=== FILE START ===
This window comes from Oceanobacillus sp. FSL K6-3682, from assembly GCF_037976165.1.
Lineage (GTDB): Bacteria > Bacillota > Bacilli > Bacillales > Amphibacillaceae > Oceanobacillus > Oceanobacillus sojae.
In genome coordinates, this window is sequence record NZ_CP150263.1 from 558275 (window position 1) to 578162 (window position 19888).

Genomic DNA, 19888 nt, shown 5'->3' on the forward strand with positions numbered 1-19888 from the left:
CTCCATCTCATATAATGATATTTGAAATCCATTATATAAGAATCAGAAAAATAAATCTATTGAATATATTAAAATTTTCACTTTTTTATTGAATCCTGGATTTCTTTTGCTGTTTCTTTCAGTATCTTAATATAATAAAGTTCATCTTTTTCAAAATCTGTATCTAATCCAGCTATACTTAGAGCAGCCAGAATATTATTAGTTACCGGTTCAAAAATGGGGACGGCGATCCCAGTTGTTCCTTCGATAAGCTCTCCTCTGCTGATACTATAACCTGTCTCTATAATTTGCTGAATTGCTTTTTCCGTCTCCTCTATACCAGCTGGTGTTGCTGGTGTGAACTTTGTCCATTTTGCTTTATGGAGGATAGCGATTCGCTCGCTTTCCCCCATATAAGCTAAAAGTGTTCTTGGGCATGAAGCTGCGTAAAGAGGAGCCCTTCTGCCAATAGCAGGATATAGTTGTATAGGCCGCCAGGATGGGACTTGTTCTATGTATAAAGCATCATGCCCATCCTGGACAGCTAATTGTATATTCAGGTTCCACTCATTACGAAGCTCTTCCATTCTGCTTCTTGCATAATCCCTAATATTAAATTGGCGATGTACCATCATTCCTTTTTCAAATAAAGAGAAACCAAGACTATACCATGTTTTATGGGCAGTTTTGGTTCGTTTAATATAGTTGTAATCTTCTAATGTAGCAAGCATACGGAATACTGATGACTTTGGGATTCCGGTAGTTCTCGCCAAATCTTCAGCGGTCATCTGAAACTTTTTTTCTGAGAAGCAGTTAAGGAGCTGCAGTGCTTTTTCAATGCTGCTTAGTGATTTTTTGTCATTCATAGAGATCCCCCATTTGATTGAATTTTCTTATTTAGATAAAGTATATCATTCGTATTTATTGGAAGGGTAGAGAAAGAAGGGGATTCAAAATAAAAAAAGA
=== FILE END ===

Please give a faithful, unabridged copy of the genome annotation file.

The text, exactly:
This window comes from Oceanobacillus sp. FSL K6-3682, from assembly GCF_037976165.1.
Lineage (GTDB): Bacteria > Bacillota > Bacilli > Bacillales > Amphibacillaceae > Oceanobacillus > Oceanobacillus sojae.
In genome coordinates, this window is sequence record NZ_CP150263.1 from 558275 (window position 1) to 578162 (window position 19888).

Genomic DNA, 19888 nt, shown 5'->3' on the forward strand with positions numbered 1-19888 from the left:
CTCCATCTCATATAATGATATTTGAAATCCATTATATAAGAATCAGAAAAATAAATCTATTGAATATATTAAAATTTTCACTTTTTTATTGAATCCTGGATTTCTTTTGCTGTTTCTTTCAGTATCTTAATATAATAAAGTTCATCTTTTTCAAAATCTGTATCTAATCCAGCTATACTTAGAGCAGCCAGAATATTATTAGTTACCGGTTCAAAAATGGGGACGGCGATCCCAGTTGTTCCTTCGATAAGCTCTCCTCTGCTGATACTATAACCTGTCTCTATAATTTGCTGAATTGCTTTTTCCGTCTCCTCTATACCAGCTGGTGTTGCTGGTGTGAACTTTGTCCATTTTGCTTTATGGAGGATAGCGATTCGCTCGCTTTCCCCCATATAAGCTAAAAGTGTTCTTGGGCATGAAGCTGCGTAAAGAGGAGCCCTTCTGCCAATAGCAGGATATAGTTGTATAGGCCGCCAGGATGGGACTTGTTCTATGTATAAAGCATCATGCCCATCCTGGACAGCTAATTGTATATTCAGGTTCCACTCATTACGAAGCTCTTCCATTCTGCTTCTTGCATAATCCCTAATATTAAATTGGCGATGTACCATCATTCCTTTTTCAAATAAAGAGAAACCAAGACTATACCATGTTTTATGGGCAGTTTTGGTTCGTTTAATATAGTTGTAATCTTCTAATGTAGCAAGCATACGGAATACTGATGACTTTGGGATTCCGGTAGTTCTCGCCAAATCTTCAGCGGTCATCTGAAACTTTTTTTCTGAGAAGCAGTTAAGGAGCTGCAGTGCTTTTTCAATGCTGCTTAGTGATTTTTTGTCATTCATAGAGATCCCCCATTTGATTGAATTTTCTTATTTAGATAAAGTATATCATTCGTATTTATTGGAAGGGTAGAGAAAGAAGGGGATTCAAAATAAAAAAAGA